We have made it thought another day and the second session of dialysis, separated by one day of plasmaphersis. It has started as a better day, physically. I got up and gave my own sponge bath (can’t shower with a central dialysis line in). I then did a little reading and walked about 1/2 mile around and around the hospital corridor. Had a negative encounter with my nurse (over her attitude), then we became friends. She came and sat with me for a while and we then swapped funny stories.
Saw my (nephrololist) doctor about noon. One more tiny, tiny bit of positive news. Despite the fact that I did plasmaphersis (which is trying to remove the bad cancer protein that’s plugging up my kidneys but does not help my kidneys directly) my kidneys improved (via blood tests) on their own overnight, very slightly. My nephrologist (very, very bright) flashed one of her rare smiles and said, “There is some hope.” She is speaking of hope of saving my kidneys, the cancer is another matter.
I went through a period of emotional collapse as I was hooked up to machines for three hours and can see out the window, the beautiful hills that I loved to hike. My kids are coming to visit and it stirs up the emotions. I hope to meet someone who started out this badly and still survived, that would be helpful.
I’m not a strong person and have no pretense to be. I hate pretentiousness entirely. I know I will have bad days and better days.
I am honest when I say I feel no bitterness (at this point). Maybe that will change. But honestly, it isn’t because have have a strong faith, it is because I’ve suffered great disappointments in my life before and I had to work through them in minute and hard detail (the well spring of my book, Butterflies in the Belfry).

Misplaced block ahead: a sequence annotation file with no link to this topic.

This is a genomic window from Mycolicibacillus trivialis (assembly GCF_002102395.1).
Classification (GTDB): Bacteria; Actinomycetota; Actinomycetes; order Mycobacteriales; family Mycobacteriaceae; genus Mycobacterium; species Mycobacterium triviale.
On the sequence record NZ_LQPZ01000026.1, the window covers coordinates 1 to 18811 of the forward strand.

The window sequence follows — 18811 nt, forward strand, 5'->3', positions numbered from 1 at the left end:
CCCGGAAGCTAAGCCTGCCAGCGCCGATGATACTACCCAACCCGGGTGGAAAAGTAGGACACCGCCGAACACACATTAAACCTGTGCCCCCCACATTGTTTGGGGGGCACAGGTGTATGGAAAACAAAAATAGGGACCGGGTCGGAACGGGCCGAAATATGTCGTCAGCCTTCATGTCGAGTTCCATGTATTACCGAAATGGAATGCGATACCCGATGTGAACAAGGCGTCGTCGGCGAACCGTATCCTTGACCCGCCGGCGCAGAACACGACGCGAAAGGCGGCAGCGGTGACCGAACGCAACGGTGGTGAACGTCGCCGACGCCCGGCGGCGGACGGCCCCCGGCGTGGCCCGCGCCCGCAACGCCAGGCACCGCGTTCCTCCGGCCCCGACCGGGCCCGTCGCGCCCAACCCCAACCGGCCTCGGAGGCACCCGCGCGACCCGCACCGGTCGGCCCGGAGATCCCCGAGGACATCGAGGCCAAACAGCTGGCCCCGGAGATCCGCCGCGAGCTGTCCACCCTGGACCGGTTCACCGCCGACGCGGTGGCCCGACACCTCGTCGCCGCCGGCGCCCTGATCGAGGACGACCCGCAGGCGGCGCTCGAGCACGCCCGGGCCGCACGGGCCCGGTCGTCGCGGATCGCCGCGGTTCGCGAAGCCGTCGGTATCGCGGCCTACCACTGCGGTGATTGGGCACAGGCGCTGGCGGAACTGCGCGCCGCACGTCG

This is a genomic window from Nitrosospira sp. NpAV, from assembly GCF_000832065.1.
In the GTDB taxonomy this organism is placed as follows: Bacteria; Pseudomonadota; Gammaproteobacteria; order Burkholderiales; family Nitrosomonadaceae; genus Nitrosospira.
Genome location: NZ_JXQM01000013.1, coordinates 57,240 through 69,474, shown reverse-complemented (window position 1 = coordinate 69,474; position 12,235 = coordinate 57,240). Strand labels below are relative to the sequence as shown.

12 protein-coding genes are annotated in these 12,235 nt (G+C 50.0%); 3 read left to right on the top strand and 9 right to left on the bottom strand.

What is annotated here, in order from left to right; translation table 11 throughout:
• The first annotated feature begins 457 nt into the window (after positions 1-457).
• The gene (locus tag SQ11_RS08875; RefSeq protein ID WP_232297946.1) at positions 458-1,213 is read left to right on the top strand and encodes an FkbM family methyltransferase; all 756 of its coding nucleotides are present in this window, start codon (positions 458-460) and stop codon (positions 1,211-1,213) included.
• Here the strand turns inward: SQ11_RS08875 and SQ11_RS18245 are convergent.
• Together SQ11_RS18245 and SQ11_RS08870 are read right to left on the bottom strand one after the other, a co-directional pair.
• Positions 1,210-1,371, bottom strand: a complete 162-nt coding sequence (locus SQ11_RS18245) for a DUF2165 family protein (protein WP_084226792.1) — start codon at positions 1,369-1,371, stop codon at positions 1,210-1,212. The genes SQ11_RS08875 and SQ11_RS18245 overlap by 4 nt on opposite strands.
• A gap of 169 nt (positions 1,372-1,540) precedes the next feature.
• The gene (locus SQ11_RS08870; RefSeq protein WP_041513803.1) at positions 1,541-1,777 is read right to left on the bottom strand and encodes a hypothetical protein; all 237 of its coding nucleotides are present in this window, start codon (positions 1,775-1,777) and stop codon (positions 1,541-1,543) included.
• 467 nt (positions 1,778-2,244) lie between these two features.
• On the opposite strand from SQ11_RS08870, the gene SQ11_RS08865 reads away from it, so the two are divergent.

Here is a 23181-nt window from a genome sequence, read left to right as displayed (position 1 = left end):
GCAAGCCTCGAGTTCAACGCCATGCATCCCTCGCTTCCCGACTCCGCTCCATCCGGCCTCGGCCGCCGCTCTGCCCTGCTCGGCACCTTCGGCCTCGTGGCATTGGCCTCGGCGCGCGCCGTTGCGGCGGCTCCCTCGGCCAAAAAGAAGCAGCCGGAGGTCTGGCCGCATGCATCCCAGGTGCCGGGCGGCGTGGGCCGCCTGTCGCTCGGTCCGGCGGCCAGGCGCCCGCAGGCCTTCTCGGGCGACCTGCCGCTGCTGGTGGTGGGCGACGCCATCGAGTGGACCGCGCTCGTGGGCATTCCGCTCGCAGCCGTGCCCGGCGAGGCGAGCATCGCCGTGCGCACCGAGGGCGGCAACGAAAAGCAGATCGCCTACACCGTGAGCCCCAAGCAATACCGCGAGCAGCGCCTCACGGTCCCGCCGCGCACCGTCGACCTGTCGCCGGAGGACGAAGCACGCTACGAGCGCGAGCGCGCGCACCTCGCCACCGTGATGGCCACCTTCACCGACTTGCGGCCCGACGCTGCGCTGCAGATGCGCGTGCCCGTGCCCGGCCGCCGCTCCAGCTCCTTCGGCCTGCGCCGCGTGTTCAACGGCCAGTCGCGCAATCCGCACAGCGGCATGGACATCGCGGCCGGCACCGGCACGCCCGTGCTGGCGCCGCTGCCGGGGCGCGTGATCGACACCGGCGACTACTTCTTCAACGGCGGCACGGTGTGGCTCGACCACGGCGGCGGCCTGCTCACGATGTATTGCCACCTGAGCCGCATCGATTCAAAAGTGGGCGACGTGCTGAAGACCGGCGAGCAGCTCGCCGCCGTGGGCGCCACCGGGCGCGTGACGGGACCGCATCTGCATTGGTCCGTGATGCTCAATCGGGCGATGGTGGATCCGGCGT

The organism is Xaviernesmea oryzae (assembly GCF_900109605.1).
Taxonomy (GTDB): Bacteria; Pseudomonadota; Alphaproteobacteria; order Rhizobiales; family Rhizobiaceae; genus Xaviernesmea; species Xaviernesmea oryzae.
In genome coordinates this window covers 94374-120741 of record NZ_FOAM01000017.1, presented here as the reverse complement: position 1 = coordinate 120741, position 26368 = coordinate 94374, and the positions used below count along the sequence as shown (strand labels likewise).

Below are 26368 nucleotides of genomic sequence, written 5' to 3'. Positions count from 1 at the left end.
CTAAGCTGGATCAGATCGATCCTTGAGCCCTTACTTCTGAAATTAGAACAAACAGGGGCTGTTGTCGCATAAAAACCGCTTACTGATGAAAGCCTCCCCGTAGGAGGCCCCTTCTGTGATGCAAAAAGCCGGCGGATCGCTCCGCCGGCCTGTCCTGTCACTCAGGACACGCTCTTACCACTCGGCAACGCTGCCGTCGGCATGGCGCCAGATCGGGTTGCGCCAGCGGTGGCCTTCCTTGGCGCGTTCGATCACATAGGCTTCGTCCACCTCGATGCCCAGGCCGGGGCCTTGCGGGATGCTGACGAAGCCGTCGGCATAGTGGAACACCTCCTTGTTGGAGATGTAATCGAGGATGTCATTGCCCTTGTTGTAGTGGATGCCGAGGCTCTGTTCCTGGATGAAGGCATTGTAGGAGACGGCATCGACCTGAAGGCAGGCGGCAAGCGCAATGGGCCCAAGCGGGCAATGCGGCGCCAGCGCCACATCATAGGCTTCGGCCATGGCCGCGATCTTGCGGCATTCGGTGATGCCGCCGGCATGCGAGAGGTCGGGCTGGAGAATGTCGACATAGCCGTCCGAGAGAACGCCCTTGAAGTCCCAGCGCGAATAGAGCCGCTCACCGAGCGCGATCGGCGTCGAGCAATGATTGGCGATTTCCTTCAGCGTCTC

It is odd, that while I understand Denise’s fear, fear is not a big part of my issue. I think it is because cancer is the most scary thing you fear, then once its here, what’s left to fear?
I don’t have doubts, not in God’s goodness or the fairness of life. I’ve had to work through those issues in the past as well, so, at this point, I feel satisfaction.
My biggest fear, speaking honestly, is being forgotten by my family. I know that sounds strange, but I’m just being honest about it and I have to find a way to deal with this emotion.
People respond toward the sick in their own way. By far, people have been very kind, caring and at worst, aloft. I fear the superficial response. What I mean is, someone telling me that I should “Cheer up, God did this for a reason, to teach you patience.” I will slug them with the strength that I have left.
If surviving this cancer is climbing Mount Everest, then maybe today I got one crampon on, on one boot . . . still unlaced.